Screen/Print is an experimentation in translation across media, featuring a close-up digital look at printed architectural writing. Divorcing content from the physical page, the series lends a new perspective to nuanced architectural thought.
For this issue, we’re featuring SOILED magazine’s fourth issue, Windowscrapers.
Do you run an architectural publication? Are you particularly excited about an upcoming periodical? If you’d like to submit a piece of writing to Screen/Print, please send us a message.
For its inaugural feature, Screen/Print is excited to present SOILED magazine’s Windowscrapers. SOILED gets its hands dirty unknitting the systems-fabric of the built environment's varied networks, through whatever collaborative means necessary. Self-identifying as “calibrated filth”, SOILED is published by Cartogram, an architecture and urban design studio based in Chicago.
As the magazine’s fourth issue, Windowscrapers continues SOILED’s architectural discourse as an open collaboration -- this particular issue playing on the dialectical implications of glass, with elaborations on “transparency, refractivity, and reflectivity” within an urban existence.
Screen/Print’s featured excerpt, “Land of 1,000 Views / Who In the World?”, is the very first product of SOILED’s new experimental collaborative method, pairing creators from disparate disciplines within a single feature. For “Land of 1,000 Views”, architectural designer Adrianne Jørgensen illustrated a world inspired by architectural 2-D drafting, and writer Mari Altshuler crafted encounters between the world’s inhabitants. From Windowscrapers' editorial introduction to the piece: “We’ve grown to be a race of peeping Toms; what people should do is stand outside their own houses and look in once in awhile.”
Here’s a sneak peek at Altshuler and Jørgensen’s “Land of 1,000 Views / Who In the World?”. The full issue of Windowscrapers in beautiful physical form is available through SOILED’s website.
Greg resents the term Bird Man. About a year ago, he meticulously calculated the percentage of time he spends in each part of his day, and based on his calculations, he determined the label to be completely inappropriate. Greg is behind the front desk of the library thirty-four percent of his time. It would be thirty-three decimal unending three if it weren't for the fact that Greg is always a bit early, so he earns that extra seven tenths of a percent. Sleep however is exactly thirty-three decimal unending three percent. Eight hours always with the only exceptions being occasional cases of extreme indigestion. Four percent of Greg’s time is spent walking to and from work, nine percent is in front of the television, and thirteen percent is consumed by preparing meals and eating them. No one calls him Library Man, Sleep Man, TV Man, or Food Man all of which would be more legitimate nomenclature. Add all of that together, subtract what you get from one hundred, and anyone can see that Greg is only birding for seven percent of the day. No one calls him Library Man, Sleep Man, TV Man, or Food Man all of which would be more legitimate nomenclature. Yes, Greg acknowledges that he hasn’t seen anyone else stop and quietly chirp alongside the magpies and towhees for more than a few fleeting moments. But it’s on his way home. He doesn’t cross a single extra street. Everyone seeks commute efficiency, right? He has explained this entire situation to the past six people who have called him Bird Man. Five of those people repeated the offense within less than a week. Greg is currently seeking methods for attaining a higher rate of success.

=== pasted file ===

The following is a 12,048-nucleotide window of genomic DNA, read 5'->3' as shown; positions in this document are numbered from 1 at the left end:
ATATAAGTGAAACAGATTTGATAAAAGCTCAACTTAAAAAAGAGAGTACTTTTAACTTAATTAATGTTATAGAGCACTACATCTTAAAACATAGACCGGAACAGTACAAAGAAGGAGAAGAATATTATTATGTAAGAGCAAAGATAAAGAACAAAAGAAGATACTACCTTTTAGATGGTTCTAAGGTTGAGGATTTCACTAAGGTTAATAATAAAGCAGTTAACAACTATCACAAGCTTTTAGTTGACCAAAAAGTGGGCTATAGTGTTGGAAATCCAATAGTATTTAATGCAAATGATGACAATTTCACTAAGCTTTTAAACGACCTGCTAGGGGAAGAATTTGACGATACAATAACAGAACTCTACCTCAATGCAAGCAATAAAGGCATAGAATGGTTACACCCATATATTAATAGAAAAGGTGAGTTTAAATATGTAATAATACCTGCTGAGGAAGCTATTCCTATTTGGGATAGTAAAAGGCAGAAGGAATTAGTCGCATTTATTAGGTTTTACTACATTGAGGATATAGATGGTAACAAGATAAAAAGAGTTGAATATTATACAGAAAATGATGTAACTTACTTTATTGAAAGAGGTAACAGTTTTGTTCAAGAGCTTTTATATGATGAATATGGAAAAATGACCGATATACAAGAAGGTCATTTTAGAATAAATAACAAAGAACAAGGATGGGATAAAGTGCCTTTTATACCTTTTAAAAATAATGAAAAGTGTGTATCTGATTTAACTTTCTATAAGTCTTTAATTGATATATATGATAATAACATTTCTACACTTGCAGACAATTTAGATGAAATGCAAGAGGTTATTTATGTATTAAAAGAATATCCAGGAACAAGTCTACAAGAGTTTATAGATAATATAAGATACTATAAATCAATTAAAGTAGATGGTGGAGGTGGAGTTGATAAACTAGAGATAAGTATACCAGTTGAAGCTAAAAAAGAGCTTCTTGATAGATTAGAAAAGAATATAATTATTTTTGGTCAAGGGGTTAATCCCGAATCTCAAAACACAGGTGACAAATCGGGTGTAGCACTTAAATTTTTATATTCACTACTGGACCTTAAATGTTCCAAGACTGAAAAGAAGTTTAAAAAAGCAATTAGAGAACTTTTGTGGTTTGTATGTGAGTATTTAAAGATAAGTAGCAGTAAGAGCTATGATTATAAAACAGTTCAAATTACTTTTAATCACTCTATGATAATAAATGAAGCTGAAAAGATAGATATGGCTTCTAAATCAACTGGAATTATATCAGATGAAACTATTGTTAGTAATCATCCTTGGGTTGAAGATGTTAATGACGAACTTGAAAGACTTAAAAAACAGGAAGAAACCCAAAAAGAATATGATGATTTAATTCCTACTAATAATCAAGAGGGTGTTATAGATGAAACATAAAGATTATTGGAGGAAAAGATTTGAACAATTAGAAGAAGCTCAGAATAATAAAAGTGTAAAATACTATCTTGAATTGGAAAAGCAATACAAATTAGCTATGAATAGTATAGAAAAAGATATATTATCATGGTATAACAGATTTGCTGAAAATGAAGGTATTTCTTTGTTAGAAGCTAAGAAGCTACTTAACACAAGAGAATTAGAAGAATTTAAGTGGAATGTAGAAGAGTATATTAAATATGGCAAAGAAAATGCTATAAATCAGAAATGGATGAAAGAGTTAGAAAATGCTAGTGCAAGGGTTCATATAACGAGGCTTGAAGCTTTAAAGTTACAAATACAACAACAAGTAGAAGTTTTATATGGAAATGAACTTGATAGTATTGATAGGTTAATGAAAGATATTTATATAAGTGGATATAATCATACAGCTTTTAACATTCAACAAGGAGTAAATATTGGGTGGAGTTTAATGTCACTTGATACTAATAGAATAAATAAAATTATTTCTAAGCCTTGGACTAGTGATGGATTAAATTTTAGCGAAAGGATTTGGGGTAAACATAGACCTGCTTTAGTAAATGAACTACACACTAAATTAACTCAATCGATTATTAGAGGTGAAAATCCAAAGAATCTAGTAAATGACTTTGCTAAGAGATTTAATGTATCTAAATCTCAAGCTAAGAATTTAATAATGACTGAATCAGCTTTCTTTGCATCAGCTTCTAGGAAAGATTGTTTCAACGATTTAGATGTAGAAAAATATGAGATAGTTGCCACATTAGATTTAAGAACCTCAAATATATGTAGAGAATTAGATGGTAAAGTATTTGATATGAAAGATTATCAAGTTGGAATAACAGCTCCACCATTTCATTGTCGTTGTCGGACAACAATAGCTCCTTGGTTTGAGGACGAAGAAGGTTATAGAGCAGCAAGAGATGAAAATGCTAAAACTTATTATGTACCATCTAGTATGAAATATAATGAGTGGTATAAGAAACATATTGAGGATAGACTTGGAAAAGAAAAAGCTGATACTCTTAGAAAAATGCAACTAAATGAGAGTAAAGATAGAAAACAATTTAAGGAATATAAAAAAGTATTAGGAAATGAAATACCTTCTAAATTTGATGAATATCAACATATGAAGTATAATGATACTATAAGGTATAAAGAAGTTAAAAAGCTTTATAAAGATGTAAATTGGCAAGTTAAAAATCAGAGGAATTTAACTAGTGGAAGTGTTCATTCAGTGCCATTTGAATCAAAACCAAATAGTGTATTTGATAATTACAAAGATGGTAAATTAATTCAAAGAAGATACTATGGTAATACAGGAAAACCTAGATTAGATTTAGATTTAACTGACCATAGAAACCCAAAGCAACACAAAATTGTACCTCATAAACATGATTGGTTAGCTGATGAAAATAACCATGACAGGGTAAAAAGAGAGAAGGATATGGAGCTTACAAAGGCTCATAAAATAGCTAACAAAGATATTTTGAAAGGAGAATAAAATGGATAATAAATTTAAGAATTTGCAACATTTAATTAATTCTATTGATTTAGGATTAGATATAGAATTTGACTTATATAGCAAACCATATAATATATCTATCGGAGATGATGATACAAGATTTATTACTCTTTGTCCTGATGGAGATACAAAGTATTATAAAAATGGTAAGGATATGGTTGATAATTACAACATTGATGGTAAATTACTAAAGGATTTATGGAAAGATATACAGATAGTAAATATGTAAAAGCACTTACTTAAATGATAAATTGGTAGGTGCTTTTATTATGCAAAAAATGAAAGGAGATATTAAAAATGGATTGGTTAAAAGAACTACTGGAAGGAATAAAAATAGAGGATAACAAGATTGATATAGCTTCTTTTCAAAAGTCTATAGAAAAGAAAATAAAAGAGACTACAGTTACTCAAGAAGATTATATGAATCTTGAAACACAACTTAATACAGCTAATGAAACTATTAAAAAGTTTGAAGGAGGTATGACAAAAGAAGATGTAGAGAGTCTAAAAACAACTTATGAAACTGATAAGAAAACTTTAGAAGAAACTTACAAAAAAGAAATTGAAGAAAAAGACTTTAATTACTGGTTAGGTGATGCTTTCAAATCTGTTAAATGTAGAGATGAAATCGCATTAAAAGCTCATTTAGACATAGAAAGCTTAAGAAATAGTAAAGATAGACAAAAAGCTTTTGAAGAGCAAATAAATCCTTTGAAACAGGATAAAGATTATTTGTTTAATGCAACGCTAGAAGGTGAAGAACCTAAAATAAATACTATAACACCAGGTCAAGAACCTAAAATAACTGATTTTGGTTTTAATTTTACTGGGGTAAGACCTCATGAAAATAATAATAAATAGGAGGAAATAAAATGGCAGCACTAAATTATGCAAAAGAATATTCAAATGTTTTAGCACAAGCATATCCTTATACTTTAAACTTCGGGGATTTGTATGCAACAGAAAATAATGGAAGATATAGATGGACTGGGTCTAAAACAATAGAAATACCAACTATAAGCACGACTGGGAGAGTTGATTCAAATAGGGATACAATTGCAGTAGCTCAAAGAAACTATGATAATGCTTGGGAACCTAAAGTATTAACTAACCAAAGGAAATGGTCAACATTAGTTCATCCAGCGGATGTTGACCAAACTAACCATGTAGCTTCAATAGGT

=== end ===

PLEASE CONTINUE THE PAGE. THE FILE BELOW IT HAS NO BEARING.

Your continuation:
Janette has to intentionally lower her voice at about eight every evening. That’s also when she pops her first throat lozenge of the day. A few Halls, some lemon tea with honey, and a shot of whiskey does the nightly trick of soothing her overused vocal chords and preparing them for tomorrow. “It’s that damn tractor,” she explains to whoever is there and listening in the moment. A few Halls, some lemon tea with honey, and a shot of whiskey does the nightly trick It goes the same each time: suddenly, the background noise that she has completely forgotten about because it has been so steady for hours on end disappears, and she finds herself practically yelling without any reason to yell. It would be embarrassing for most people, but for Janette, it has become a part of her trademark. People feel that they’re legitimate regulars if they know about Janette’s routine shouts. The three guys who are always in the south pod place bets on the exact minute it’s going to happen. Whoever wins buys the next round. Janette is the proud owner of Merl and Lois’s Speakeasy, located just west of the Jameson Family Farm. Wheat is what they grow and tractor is what they do. To get to the bottom of the never-ending tractor, Janette once put on an overly friendly act and approached Mr. Jameson himself. “Seems like you’re always working Mr. Jameson; do your plants grow all the time all year long?” He of course said yes, and was surprised she wasn’t able to tell that that was the case from the constant tractor use. “What an impressive harvest,” Janette responded. She’s been researching cost-effective noise barriers ever since.
SOILED is driven by an editorial team of architects, writer and designers, and (more recently) a successful Kickstarter campaign, that has allowed them to produce a print-run of 1,000 issues, stocked in stores across the US. Windowscrapers continues SOILED’s tradition of featuring contributors from a variety of disciplines, insisting that architectural discourse should be open for anyone’s consumption and creation. Submissions are currently being reviewed for Cloudscrapers, SOILED’s fifth issue.
Also in Windowscrapers:
Editorial Manager for Archinect. I cook, write, watch movies, and walk around. My interests revolve around cognitive urban theory, psycholinguistics and food.